It is well known that COVID-19 is significantly more dangerous for older populations. Data from Michigan shows that about 83% of the deaths associated with the disease in 2020 were of people 65 or older. But how does the risk of dying from COVID-19 compare with other risks, especially for younger populations? Turns out that this risk is not different from others faced on a regular basis.
The chance of dying in a traffic accident in a given year, for example, is extremely low. State data shows that there is one fatality per 100 million miles traveled. Given the unprecedented and draconian policy response to this coronavirus outbreak, this next fact may come as a surprise: Most people in Michigan faced a similar or smaller risk of dying from COVID-19 in 2020 as they did from dying in a car accident.
The 6.9 million people in Michigan who are under 55, about 69% of the state’s population, had a 0.009% chance of dying in a motor vehicle crash in 2019. Their chance of dying from COVID-19 in 2020 was 0.012%, a difference of just 0.003 percentage points. Another way of saying this is that 99.99% of people under 55 in Michigan, no matter their health condition, lived through the COVID-19 pandemic in 2020 — nearly the same percentage that lived through all the traffic accidents in 2019.
For younger populations, car crashes were more deadly than COVID-19. For Michiganders under 45, the chance of dying in a car crash in 2019 was almost double that of dying from the coronavirus in 2020. In 2019, the year before the pandemic, 489 people under 45 died in car accidents, while 250 people in this age group died of COVID-19 last year.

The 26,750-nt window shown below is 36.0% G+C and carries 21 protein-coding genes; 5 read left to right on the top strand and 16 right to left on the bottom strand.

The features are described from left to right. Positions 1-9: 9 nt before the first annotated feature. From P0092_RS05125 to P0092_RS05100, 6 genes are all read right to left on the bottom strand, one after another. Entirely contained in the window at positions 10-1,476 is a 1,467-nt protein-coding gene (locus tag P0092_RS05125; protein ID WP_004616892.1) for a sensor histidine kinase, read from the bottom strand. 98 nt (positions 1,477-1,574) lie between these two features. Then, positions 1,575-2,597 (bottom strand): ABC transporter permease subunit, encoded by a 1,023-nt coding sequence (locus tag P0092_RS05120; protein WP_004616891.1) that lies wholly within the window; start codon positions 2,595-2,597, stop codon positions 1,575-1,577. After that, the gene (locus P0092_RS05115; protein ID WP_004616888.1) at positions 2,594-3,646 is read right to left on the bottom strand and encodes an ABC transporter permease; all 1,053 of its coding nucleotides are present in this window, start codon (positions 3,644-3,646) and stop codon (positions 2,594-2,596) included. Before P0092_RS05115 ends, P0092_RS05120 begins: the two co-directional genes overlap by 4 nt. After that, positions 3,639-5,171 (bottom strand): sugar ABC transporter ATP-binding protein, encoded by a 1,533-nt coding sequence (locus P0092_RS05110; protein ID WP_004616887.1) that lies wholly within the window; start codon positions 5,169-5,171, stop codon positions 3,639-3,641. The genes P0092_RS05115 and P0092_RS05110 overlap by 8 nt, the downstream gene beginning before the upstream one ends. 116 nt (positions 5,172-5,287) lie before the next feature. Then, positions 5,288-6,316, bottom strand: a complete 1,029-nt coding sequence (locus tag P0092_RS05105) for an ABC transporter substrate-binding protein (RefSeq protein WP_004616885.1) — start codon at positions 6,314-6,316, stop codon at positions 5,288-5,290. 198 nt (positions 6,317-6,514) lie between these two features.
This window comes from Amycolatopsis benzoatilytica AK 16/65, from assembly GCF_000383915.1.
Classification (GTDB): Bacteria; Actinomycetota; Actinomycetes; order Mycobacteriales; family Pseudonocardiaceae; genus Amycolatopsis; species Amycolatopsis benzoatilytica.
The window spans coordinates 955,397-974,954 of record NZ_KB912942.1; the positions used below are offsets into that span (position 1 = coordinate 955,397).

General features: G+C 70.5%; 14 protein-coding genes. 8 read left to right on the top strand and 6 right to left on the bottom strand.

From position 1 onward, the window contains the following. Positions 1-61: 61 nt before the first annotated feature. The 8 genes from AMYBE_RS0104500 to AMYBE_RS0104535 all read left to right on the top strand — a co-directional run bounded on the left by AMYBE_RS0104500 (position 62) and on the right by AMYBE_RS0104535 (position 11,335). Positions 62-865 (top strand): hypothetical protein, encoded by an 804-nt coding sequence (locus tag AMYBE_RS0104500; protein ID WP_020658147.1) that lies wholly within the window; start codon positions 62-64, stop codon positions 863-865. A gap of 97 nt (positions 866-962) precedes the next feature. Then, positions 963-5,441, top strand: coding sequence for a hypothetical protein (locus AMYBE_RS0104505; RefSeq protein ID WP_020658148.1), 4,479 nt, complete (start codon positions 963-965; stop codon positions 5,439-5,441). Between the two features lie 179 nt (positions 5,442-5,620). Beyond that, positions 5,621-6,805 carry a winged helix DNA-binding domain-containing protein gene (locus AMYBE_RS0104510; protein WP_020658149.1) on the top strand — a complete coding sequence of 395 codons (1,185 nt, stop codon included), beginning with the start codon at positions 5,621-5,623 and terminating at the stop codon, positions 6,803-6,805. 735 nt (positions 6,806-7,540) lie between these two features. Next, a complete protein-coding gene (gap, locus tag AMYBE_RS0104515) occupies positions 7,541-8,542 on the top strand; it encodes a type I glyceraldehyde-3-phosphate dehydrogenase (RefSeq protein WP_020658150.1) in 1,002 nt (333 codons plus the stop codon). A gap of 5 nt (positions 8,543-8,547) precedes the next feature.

People under 25 had an even smaller chance of dying from this new disease, measuring just 0.0005%, or 1 in about 180,000. The risk of dying in a car crash in 2019 for this same group was 0.006%, or 1 in about 17,000. This means that traffic accidents were about 11 times riskier for young people than COVID-19.
This data comes from traffic statistics published by the Michigan State Police and mortality data published by the Michigan Department of Health and Human Services. The latter is provisional data that has not yet been made final, but it is unlikely to change in a significant way, especially in its tally of COVID-19 deaths.
For seniors, those 65 and older and 17% of the state’s population, the coronavirus is a much more serious threat than traffic accidents. In 2020, the chance of dying from COVID-19 for this population was 0.6%, or 24 times greater than the chance faced by those under 65. This scaled up with age, so those who faced the highest risk were 85 and older, and they had a 1.9% chance of dying from COVID-19 in 2020.
A key difference between traffic accidents and COVID-19 is that the latter presents a new risk of dying on top of all the others we are accustomed to. Taking precautions to reduce this risk is prudent, just as reducing the risk of dying in a car crash by wearing a seat belt and not texting while driving are smart things to do, too.
With this perspective in mind, the preventative measures Gov. Gretchen Whitmer subjected everyone to in response to COVID-19 seem disproportionate to their potential benefit. For most people, these policies could only reduce an already extremely low risk — a level of risk we’re obviously comfortable with since it is similar to what we face in our regular commutes. Yet Michiganders were forced to practically turn their lives upside down when the governor mandated lockdowns, business closures, prolonged school disruptions and more. Even if these policies reduced the probability of dying from COVID-19, this risk was so small for most of the population that the costs these policies imposed — their collateral damage — assuredly exceeded their potential benefits.
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